I am guilty of article and preposition mix-up, and I regularly mess up verb tenses, and I know that if I don’t get them right somewhere along the line, my readers will be confused. (And I’d be so thankful if somebody could point me to an article where articles aren’t described in passing as “OK, everybody knows it, now let’s recap” thing.) They’re not being grammar nerds or anything, they simply jump up, stop and growl when I mess up a sentence, and it interrupts the flow of the story in a big way.
(I know that at least with two books, I’ve been so traumatized by messed up grammar and messed up word usage–once in each book!–that I can recite the mistake better than the plot.)
That said, there are very cool books about grammar out there, no need to repeat their lessons if nothing new can be added. 🙂
I agree with Peggy. It’s easy to blow off grammar if you know the rules to begin with. Ungrammatical sentences are often unclear and hard to read.
I also agree with Shiloh when (s)he says “You should see their faces when I tell them it’s perfectly okay to end a sentence with a preposition or split an infinitive, especially if the alternative is a darn awkward sentence.” I’ve reworked sentences that ended with a preposition and that hasn’t worked either.
It’s another case of balance: following the rules enough to make your writing clear, but not so rigidly as to make it awkward.
I’ll be working on writing style in the revision course. There are techniques you can use to make sure your sentences are clear.
These techniques require a speaking knowledge of the English language.
For folks who really, truly, cannot write comprehensible sentences, my recommendation for the little grammar book above stands.
I totally agree, but so, so many of my reviewers don’t. I got a PILE of hate mail over a single I/me disagreement in my first novel and I lost track of how many emails detailing every freaking time I had an errant comma or whatever – most of which weren’t my fault since they were not in my manuscript or proof copies. I’m reasonably decent with grammar, but a lot of these people drove me crazy. One woman even refused a FREE BOOK at a SF writers’ talk – someone asked about fan and hate mail I mentioned the I/me thing. It just perplexes me how folks can get so, so upset over something as trivial as that.
Think gutter margins. I got chewed out by a reader because of the gutter margins in my first novel. And since I didn’t typeset it or print it, I was definitely the wrong person to complain to.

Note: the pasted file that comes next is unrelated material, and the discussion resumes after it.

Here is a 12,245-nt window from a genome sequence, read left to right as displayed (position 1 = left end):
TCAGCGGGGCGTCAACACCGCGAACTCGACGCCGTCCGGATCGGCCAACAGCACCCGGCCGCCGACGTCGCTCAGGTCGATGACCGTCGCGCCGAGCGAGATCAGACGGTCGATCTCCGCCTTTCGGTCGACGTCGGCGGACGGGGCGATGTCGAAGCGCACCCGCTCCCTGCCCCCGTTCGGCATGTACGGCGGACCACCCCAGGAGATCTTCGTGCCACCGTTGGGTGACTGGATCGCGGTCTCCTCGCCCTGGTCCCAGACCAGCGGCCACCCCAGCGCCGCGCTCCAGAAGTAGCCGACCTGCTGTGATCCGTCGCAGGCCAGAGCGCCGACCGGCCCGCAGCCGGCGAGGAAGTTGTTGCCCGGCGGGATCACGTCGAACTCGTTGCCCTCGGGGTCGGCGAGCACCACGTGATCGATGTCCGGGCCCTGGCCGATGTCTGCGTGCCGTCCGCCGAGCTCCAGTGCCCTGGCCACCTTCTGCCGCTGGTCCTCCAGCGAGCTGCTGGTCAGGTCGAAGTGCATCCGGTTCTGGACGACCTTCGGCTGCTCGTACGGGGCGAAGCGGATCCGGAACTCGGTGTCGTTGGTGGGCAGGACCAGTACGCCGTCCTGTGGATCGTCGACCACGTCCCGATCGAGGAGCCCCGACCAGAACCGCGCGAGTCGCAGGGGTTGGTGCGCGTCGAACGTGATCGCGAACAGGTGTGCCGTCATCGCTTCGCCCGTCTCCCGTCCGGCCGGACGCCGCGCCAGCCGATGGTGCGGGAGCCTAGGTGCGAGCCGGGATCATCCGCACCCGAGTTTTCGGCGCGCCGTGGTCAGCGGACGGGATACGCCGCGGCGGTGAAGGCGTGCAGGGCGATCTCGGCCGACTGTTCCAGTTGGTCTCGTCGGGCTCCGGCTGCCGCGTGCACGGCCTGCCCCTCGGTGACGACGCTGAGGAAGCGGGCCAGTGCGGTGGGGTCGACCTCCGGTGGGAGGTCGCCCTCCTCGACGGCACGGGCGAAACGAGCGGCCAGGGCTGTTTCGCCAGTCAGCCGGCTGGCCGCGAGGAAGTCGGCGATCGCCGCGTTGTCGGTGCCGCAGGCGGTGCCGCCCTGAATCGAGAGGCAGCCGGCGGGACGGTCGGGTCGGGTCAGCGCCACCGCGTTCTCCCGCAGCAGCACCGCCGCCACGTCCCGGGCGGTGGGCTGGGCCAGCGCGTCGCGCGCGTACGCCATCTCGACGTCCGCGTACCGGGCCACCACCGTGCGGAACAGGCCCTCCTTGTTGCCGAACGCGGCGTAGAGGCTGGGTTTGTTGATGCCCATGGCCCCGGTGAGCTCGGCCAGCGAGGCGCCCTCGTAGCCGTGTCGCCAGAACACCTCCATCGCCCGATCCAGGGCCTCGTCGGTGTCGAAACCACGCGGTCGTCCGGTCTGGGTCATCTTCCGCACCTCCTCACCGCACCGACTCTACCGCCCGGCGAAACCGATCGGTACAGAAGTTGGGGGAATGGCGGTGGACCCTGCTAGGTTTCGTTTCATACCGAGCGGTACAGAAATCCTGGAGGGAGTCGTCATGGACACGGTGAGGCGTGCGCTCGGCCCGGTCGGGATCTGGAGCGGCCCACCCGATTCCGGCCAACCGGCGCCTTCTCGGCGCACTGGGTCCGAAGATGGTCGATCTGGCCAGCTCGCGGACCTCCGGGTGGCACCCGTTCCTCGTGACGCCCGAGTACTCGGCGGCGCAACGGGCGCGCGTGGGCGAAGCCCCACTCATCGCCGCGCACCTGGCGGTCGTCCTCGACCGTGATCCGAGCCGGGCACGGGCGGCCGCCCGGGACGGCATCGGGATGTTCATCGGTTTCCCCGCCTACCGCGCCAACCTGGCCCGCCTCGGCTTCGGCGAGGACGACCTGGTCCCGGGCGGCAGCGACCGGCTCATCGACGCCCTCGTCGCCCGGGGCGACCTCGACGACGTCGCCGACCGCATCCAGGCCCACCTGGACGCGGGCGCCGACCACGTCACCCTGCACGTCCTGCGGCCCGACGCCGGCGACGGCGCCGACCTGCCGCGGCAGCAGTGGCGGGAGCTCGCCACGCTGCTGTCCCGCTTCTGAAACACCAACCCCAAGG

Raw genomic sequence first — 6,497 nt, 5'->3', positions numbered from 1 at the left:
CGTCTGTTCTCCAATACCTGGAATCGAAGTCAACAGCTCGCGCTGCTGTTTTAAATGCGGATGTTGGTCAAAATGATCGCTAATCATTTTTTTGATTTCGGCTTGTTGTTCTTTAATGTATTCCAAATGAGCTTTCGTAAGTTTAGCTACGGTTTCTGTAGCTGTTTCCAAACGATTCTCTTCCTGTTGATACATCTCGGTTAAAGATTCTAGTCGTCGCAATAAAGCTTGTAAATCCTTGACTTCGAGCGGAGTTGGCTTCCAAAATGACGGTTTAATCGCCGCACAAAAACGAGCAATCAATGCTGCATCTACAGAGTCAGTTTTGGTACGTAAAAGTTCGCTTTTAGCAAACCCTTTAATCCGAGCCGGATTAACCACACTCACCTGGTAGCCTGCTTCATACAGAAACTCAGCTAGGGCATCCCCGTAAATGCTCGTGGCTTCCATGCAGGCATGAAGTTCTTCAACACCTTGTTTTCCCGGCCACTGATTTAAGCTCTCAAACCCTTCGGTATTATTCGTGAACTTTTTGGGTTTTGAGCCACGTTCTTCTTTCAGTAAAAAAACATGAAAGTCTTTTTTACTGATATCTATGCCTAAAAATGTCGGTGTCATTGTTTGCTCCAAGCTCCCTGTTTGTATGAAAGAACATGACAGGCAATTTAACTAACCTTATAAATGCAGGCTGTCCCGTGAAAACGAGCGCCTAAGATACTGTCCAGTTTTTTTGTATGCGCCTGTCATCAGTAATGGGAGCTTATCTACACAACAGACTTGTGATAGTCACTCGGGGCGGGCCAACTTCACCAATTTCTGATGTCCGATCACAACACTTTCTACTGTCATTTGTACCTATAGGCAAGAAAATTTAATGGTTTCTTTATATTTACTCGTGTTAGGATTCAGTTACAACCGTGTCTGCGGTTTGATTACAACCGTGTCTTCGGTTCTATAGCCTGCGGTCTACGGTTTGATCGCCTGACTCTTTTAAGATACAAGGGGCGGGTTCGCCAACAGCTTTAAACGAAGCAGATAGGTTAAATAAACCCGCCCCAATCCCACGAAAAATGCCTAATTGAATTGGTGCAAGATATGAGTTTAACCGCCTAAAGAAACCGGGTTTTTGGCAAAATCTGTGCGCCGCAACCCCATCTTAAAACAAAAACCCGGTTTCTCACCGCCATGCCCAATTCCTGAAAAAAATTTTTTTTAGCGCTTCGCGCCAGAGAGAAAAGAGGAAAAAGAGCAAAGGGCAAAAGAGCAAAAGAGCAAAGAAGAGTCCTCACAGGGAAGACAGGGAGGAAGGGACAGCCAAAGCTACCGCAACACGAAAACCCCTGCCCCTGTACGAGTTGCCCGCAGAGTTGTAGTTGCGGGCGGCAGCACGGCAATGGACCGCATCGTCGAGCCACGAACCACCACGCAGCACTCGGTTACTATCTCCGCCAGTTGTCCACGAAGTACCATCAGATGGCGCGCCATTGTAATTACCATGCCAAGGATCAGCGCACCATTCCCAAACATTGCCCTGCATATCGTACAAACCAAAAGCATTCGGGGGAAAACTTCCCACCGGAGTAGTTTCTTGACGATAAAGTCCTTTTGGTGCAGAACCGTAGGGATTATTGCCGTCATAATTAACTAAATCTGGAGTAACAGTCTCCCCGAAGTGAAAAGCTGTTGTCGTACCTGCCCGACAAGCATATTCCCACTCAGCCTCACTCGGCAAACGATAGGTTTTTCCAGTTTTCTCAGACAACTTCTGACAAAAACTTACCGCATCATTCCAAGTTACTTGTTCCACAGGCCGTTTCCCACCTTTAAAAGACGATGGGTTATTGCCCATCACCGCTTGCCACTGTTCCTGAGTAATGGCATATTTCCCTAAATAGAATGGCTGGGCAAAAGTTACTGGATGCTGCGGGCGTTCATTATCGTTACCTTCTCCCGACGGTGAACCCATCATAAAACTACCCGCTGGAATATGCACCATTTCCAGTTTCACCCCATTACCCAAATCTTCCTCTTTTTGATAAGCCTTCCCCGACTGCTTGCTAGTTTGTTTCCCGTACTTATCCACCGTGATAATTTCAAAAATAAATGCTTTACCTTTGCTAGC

YOU CANNOT PLEASE EVERYONE.
As I hinted at in my comment, I’d have shied away from this course in a heartbeat if I knew you were going in for extensive grammar (which I knew you wouldn’t), because I don’t see myself as having any problem with it. In fact, the only problem I have with it is that it’s too easy to look at that instead of what’s really wrong with the book. I want to gain the confidence to do real revisions so I don’t waste my time with playing with minute grammar ploys.
This tip was something i really needed to read. Grammar had always been one of my greatest fears when writing, as it was all that ever got marked up when writing papers for school. i’ll just focus on coherent sentences and no longer concern myself with all the squiggly green underlines in word (and my peer edits that are all grammar related).
knowing that editors/agents/publishers won’t be like my teachers and professors just made my day.
While I agree completely that strictly following the rules of grammar isn’t necessary, a writer DOES have to make sure that his or her sentences are clear and say what they’re supposed to say. So some knowledge of how modifiers, introductory phrases, and so on work is not a bad thing to have.
As both a writer and an English teacher, I have to say that you’re right. I tell my students constantly that the grammar rules are based on how we speak, and as long as you’re writing in the “prestige dialect” and not the Southern or Afro-American dialects, you’re mostly going to be okay. Any grammar rules that don’t match how we talk are stupid and probably based on Latin, which doesn’t make any sense, because English isn’t a Romance language. You should see their faces when I tell them it’s perfectly okay to end a sentence with a preposition or split an infinitive, especially if the alternative is a darn awkward sentence.
Someone (Winston Churchill?) once said of such rigid, Latin-based grammar: “This is the sort of thing up with which I will not put.” Which makes the point rather well, I think 🙂
I’m French, and I completed a minor in linguistic and French grammar, thinking it would help me write fiction… But the fact is I lost the fun of writing in French, and now have to write in English in order to feel free again. I connect much more with my muse when I write in English, because she’s not drown into a lot of grammatical details 😉